One demyelinating event (non-infectious encephalomyelitis) occurred in a patient receiving golimumab in the PsA trial [5]. Two events of uveitis occurred in patients who were receiving placebo (both in the AS trial). One golimumab-treated patient had de novo uveitis (RA trial); the patient had a concurrent herpes simplex infection of the eye. Two patients reported pregnancy during the trial, both randomized to golimumab: one patient (RA trial) discontinued study treatment with no additional information provided, and the other patient (PsA trial) discontinued study treatment and had an elective termination. There were no cases of drug-induced lupus or aplastic anemia.

Two patients experienced heart failure (both in the PsA trial): one patient in the placebo group developed acute heart failure that had a fatal outcome, and one patient in the golimumab group had a non-serious AE of chronic heart failure (hypertension and ischemic heart disease ongoing at baseline; the patient discontinued study treatment). Two patients experienced deep vein thrombosis: one golimumab-treated patient in the RA trial and one placebo-treated patient in the PsA trial. The incidence (95% CI) of MACE among all golimumab-treated patients was 0.5/100 PY (0.2, 1.0), all occurring in the RA trial (Table 3): two deaths (one due to unknown cause and the aforementioned presumed myocardial infarction secondary to pneumonia), three non-fatal myocardial infarctions, and four non-fatal strokes. The incidence (95% CI) of MACE among patients receiving placebo was 1.4/100 PY (0.3, 4.0): two deaths (the aforementioned stroke [RA trial] and acute cardiac failure subsequent to pneumonia [PsA trial]) and one non-fatal stroke (PsA trial) [2, 5].

During the placebo-controlled periods, infusion reactions were seen in 2.8% of all IV golimumab-treated patients (Table 2); the incidence remained low over the course of the trials (3.0/100 PY; Table 3). No infusion reaction was considered serious or severe. One patient in the PsA trial receiving golimumab discontinued study agent due to chest tightness associated with infusion.

Adverse events in patients with and without concomitant methotrexate or oral corticosteroids

Across the three trials, 965 (placebo, n = 391; golimumab, n = 574) were receiving concomitant MTX at baseline (Table 4). Concomitant MTX treatment was mandatory in the RA trial and optional in the PsA and AS trials. During the placebo-controlled periods of the PsA and AS trials, infections, serious infections, and SAEs occurred in comparable proportions of patients receiving vs. not receiving concomitant MTX (Table 4). Pooling data across the three trials, infections appeared to be more common in patients with vs. without MTX use at baseline during the placebo-controlled periods and through trial completion. However, interpretation of these findings is limited by the requirement for all patients in the RA trial to use concomitant MTX. Through the end of the PsA trial, concomitant MTX treatment was associated with elevations in serum hepatic alanine aminotransferase (ALT) from ≥ 3 to < 5 times the upper limit of normal (ULN); the occurrence of ALT elevations ≥ 5× ULN was similar between patients with and without MTX use (Table 4). No clear relationship was seen between MTX use and aspartate aminotransferase elevation (data not shown).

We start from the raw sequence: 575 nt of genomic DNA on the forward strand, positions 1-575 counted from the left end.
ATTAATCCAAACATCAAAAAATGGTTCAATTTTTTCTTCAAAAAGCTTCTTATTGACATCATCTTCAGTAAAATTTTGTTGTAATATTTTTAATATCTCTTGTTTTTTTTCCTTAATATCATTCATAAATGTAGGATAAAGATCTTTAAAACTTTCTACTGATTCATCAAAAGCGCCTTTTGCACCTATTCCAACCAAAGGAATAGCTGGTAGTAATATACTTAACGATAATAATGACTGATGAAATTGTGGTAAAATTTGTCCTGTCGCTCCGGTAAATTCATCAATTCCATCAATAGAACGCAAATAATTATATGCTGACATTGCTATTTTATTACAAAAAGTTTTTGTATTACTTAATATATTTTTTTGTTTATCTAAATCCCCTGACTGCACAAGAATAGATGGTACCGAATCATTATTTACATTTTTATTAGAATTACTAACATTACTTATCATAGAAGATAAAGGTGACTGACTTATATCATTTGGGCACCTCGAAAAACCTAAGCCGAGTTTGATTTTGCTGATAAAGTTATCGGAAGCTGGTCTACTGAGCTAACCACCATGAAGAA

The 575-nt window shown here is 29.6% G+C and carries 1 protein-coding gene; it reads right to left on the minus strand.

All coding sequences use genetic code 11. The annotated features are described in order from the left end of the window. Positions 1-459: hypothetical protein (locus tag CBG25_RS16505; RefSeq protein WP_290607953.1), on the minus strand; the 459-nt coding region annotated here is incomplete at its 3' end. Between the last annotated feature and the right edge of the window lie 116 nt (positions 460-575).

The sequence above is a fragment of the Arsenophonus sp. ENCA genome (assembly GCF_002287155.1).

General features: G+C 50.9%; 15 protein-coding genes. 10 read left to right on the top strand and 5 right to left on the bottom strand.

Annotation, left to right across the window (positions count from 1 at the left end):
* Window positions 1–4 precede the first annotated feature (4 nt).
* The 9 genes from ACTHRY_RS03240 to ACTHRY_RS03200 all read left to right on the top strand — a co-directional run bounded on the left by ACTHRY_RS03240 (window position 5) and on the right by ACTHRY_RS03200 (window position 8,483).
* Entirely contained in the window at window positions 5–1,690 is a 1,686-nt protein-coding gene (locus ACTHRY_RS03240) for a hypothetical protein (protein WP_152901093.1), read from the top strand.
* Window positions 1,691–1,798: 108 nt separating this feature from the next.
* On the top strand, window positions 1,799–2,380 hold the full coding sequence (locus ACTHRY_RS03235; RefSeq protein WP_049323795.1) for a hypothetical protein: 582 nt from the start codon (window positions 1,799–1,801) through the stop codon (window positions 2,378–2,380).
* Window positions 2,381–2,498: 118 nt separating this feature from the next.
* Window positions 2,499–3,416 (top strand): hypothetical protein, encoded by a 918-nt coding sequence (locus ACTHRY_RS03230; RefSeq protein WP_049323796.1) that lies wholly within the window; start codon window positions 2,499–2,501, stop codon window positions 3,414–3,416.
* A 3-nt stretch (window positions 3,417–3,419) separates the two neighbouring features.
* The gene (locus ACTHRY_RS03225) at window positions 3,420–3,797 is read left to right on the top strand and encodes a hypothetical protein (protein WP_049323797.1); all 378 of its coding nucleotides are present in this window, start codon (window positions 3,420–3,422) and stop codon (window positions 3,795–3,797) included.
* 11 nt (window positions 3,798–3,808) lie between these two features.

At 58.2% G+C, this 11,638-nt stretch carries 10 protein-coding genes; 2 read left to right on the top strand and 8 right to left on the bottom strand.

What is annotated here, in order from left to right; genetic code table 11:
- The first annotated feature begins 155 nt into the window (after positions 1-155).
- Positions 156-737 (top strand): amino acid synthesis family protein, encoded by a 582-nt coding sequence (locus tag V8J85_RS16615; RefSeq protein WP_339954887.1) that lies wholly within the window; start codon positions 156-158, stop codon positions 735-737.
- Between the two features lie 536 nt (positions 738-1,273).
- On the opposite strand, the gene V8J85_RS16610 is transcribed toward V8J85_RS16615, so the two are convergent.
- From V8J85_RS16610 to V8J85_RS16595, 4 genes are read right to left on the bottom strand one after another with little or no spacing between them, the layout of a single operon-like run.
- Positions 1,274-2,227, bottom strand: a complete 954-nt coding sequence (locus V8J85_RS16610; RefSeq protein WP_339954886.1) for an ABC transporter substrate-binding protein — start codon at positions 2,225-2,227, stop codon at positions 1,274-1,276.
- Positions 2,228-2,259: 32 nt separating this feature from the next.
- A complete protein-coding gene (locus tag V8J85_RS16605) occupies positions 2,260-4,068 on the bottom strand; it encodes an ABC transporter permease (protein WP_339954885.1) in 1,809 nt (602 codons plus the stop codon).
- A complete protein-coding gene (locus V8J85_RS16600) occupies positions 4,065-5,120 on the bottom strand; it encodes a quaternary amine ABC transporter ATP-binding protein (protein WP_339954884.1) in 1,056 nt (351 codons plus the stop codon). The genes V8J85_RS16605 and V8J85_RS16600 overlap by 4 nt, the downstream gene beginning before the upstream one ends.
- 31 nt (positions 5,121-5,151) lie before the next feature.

Table 4 Adverse events, including clinical laboratory abnormalities, summarized by methotrexate use at baseline in patients with RA, PsA, and AS*

A total of 573 (placebo, n = 224; golimumab, n = 349) patients were receiving concomitant low-dose oral corticosteroids at baseline (Table 5). Concomitant treatment with oral corticosteroids was associated with an increased rate of SAEs during the placebo-controlled period of the RA trial (Table 5). However, the trend did not continue through the extended course of golimumab treatment in the RA trial, and SAEs were not more common in patients receiving corticosteroid treatment in the PsA and AS trials. Among the pooled golimumab-treated patients, the incidence of serious infections per 100 PY (95% CI) through the end of the studies was similar between patients who received concomitant oral corticosteroids (3.4 [2.2, 4.8]) and those who did not (3.4 [2.2, 4.9]).